The computermaker steps up the pressure on rival Sun Microsystems with its new Superdome server computer.
After months of buildup, Hewlett-Packard Co. on Tuesday rolled out the powerful computer it is counting on to lift sales to e-commerce operations, multinational companies and Internet service providers that need systems capable of handling vast amounts of data around the clock.
Carleton S. Fiorina, Hewlett-Packard's president and chief executive, hailed the new server computer, called Superdome, as a sign that the company has been "reinvented" as a more customer-oriented vendor.
At an event on Wall Street, the company emphasized not only the new product but a revamping of its sales force to provide extensive prepurchase consulting and a pricing system that allows customers to peg costs to their computing needs instead of the machines' capacity.
Fiorina did not mention the company's current negotiations to acquire the consulting arm of PricewaterhouseCoopers for as much as $18-billion, but analysts said that such a deal would be consistent with the vision involved in designing and marketing the new server.
Superdome appeared to have little impact on investor worries that such a deal would dilute earnings. The company's stock fell $1.44, to $112.56, in trading Tuesday.
Tuesday's announcement completes a two-year effort to revamp its line of servers that run on Unix, an operating system that Hewlett-Packard mistakenly believed was falling out of favor in the mid-1990s. Sun Microsystems seized on that opening to become the leading vendor of such servers, and Hewlett-Packard _ along with rivals such as IBM and Compaq _ has struggled to catch up.
Hewlett-Packard said that 16 of the new servers had been installed at customer sites and that 150 more were on order but that volume production would not begin until next quarter. Basic units will cost about $400,000, while more powerful configurations with better support packages will cost several times as much.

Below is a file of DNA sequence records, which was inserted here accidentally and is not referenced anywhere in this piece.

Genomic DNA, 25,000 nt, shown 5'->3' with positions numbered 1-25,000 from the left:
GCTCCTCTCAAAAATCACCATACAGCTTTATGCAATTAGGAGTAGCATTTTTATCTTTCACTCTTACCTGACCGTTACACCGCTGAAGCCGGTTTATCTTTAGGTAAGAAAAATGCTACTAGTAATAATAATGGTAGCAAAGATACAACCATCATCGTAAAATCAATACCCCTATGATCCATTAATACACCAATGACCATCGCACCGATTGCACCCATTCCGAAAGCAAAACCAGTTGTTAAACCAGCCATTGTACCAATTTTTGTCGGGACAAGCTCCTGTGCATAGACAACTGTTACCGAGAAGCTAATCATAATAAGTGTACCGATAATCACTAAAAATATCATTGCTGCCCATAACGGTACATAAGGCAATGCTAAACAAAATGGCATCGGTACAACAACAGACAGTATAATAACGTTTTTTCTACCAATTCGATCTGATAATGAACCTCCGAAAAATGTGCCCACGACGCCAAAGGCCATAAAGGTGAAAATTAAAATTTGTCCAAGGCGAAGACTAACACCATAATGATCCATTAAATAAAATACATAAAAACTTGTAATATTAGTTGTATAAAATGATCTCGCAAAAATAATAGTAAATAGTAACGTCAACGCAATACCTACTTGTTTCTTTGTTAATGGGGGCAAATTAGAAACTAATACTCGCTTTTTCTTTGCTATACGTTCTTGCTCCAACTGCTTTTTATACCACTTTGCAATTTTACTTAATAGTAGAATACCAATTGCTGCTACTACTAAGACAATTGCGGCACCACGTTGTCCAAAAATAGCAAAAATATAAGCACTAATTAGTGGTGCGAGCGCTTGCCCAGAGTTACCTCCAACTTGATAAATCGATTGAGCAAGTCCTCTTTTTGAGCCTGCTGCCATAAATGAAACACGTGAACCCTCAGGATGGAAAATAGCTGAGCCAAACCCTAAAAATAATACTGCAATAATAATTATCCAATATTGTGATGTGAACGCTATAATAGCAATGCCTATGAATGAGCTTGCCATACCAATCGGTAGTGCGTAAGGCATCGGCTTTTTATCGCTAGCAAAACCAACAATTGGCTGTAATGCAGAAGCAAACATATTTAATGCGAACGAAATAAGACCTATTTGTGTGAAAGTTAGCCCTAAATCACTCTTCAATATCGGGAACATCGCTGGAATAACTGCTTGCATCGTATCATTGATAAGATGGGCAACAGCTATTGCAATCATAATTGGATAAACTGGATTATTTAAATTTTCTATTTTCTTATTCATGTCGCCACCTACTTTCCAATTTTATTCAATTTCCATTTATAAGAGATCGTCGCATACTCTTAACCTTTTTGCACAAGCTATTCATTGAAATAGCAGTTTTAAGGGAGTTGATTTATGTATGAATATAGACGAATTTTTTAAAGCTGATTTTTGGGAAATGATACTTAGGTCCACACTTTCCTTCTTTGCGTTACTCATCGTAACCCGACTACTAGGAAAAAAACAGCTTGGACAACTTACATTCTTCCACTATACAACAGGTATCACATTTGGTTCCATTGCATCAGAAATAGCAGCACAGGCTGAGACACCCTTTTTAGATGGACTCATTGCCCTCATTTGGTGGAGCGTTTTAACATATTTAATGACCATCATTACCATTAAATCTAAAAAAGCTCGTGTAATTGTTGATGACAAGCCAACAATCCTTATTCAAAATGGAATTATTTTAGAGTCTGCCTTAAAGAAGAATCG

Several early customers on hand for the event said they had been impressed by the speed and ease of installing the refrigerator-sized server, which Hewlett-Packard said had been a major design goal.
"It has been remarkably stable," said Vincent McKoy, a chemistry professor at the California Institute of Technology, who has been using a Superdome to do mathematical analyses of the properties of materials used by the semiconductor industry. Other early users include Amazon.com and General Motors.
But analysts said it was too soon to predict whether Hewlett-Packard could dent Sun's momentum.
"HP will have a six- to nine-month window of high-end performance leadership," said Brian P. Richardson, an analyst at META Group in Stamford, Conn. But the complicated pricing strategies Hewlett-Packard is pursuing might keep some customers from buying quickly, he said. Sun is expected to begin upgrading its servers this fall, with substantial improvements in its high-end system likely next summer, Richardson said.
One indicator of Sun's strong position in the marketplace has been the differing reaction of customers to pending new products, said Donald Young, who follows the server markets for PaineWebber. Hewlett-Packard's sales of high-end servers sagged while customers waited for Superdome. By contrast, Sun's sales of such products have continued to soar even though its new line is expected soon.
Computer sales, including notebooks and personal computers as well as servers, accounted for about $5.17-billion of Hewlett-Packard's $11.82-billion in revenue in its most recent quarter. Its shares fell 11 percent the day after the earnings report, a decline attributed largely to disappointment with server sales.
In introducing the Superdome, Hewlett-Packard claimed that it outperformed Sun's current offerings by 30 percent. But it conceded that it would be several weeks before it had figures from industry-standard testing to back up its claims.